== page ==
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Serena The Great!!!

Jermal Greenberry | 7/15/2015, 11:34 a.m. | Updated on 7/15/2015, 11:34 a.m.
Lisa Leslie, Laila Ali, Serena Williams; all women, all athletes, all great. They reach a level of greatness that one ...
Serena Williams

Lisa Leslie, Laila Ali, Serena Williams; all women, all athletes, all great. They reach a level of greatness that one can only dream of, let alone accomplish. If you were watching Wimbledon, you witnessed something special; a historical moment. Serena Williams captured her 6th Wimbledon title and 21st Grand Slam title overall, defeating Garbine Muguruza of Spain. This is not the first time Serena has won a major title and this won’t be her last. Getting here wasn’t easy, but I’m pretty sure she sees that every struggle to get here was worth it.

Williams is now 33 years old and has the chance to win all four major tennis titles. She is the best Female Athlete of our generation, or arguably the best athlete of all time. We cannot deny her amazing accomplishments and her place as one of the greatest athletes in tennis, male or female. Although Williams may make many of her accomplishments seem easy to obtain, she admits that couldn’t be an assumption so wrong. "I've been trying to win four in a row for 12 years, and it hasn't happened. I've had a couple of injuries. It's been an up-and-down process,” Williams said to ESPN’s Melissa Isaacson, when asked about her “Serena Slam.”

Some may say that other tennis players of Williams’ era don’t have the same level of competition as her; bottom line is they just simply can’t keep up with her strength and agility. Some may also say that other legends such as Billie Jean King, Chris Evert, and Martina Navratilova would have given Williams more of a competition on the tennis court. There is no doubt that these phenomenal women played a huge role in tennis. Seeing Williams’ name being mentioned alongside theses giants—now that’s something special. What makes Serena special is not just her drive and passion to win, but her imposing will to dominate her opponent. She refuses to lose; she refuses to be defeated. When she’s down in a match and needs to come up with a big serve or aces she finds the strength to raise her level of play. She wants to be and is the best at what she does. “She wants to keep this journey at the top as much as she can,” Patrick Mouratoglou, Williams’ coach told ESPN. “That's definitely the goal. And then if she breaks records, that's great.”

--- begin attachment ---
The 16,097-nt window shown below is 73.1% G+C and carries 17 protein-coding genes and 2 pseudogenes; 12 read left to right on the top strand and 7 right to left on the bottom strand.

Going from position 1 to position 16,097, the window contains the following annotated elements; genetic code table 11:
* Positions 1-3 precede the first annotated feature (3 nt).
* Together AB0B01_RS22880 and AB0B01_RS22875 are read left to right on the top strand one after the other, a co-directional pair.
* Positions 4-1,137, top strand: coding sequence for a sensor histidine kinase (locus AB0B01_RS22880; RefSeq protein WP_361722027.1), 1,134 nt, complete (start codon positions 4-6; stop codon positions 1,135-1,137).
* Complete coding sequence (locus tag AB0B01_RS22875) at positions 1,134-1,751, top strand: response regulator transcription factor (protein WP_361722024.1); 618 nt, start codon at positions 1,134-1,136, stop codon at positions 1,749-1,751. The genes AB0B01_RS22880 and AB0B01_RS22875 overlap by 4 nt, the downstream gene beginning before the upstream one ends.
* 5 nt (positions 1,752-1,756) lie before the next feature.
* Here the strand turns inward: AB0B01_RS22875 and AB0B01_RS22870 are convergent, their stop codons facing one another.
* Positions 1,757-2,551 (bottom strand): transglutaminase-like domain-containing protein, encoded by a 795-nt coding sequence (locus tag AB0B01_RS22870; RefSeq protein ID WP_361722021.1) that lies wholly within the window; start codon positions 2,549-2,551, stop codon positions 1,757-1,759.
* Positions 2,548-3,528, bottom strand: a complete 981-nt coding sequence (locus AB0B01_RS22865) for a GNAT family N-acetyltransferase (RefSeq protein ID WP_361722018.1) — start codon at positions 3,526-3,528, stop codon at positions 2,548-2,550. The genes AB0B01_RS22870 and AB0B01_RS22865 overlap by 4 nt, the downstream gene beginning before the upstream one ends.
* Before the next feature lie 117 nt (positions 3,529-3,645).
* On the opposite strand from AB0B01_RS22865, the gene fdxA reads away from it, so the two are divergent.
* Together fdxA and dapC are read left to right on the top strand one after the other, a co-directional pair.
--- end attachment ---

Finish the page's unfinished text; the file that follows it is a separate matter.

This win makes it her sixth Wimbledon title. In her journey to the title, she defeated four women, three of which were number one ranked players: Venus, her 35-year-old sister, in the fourth round; Victoria Azarenka, of Belarus, in a close quarterfinal; Russian Maria Sharapova in the semifinals; then of course, Garbine Muguruza of Spain in the finals. Not even the great Billy Jean King and Martina Navratilova, who I believe set the standards for women in tennis, can say they’ve won a total of 21 Grand Slam titles. Williams only trails Steffi Graf who has 22 Grand Slam titles and the woman who went into history as the best Australian tennis player of all time, Margaret “The Aussie Amazon” Court, with 24. I have a feeling those records will change soon with the way she has dominated opponents in singles matches. But one thing has not changed, even after all these years. Williams is still No. 1. Williams has a chance to win four majors in a calendar year alone. That is just remarkable. I call it walking history. Williams sets the standard for many to dare to follow.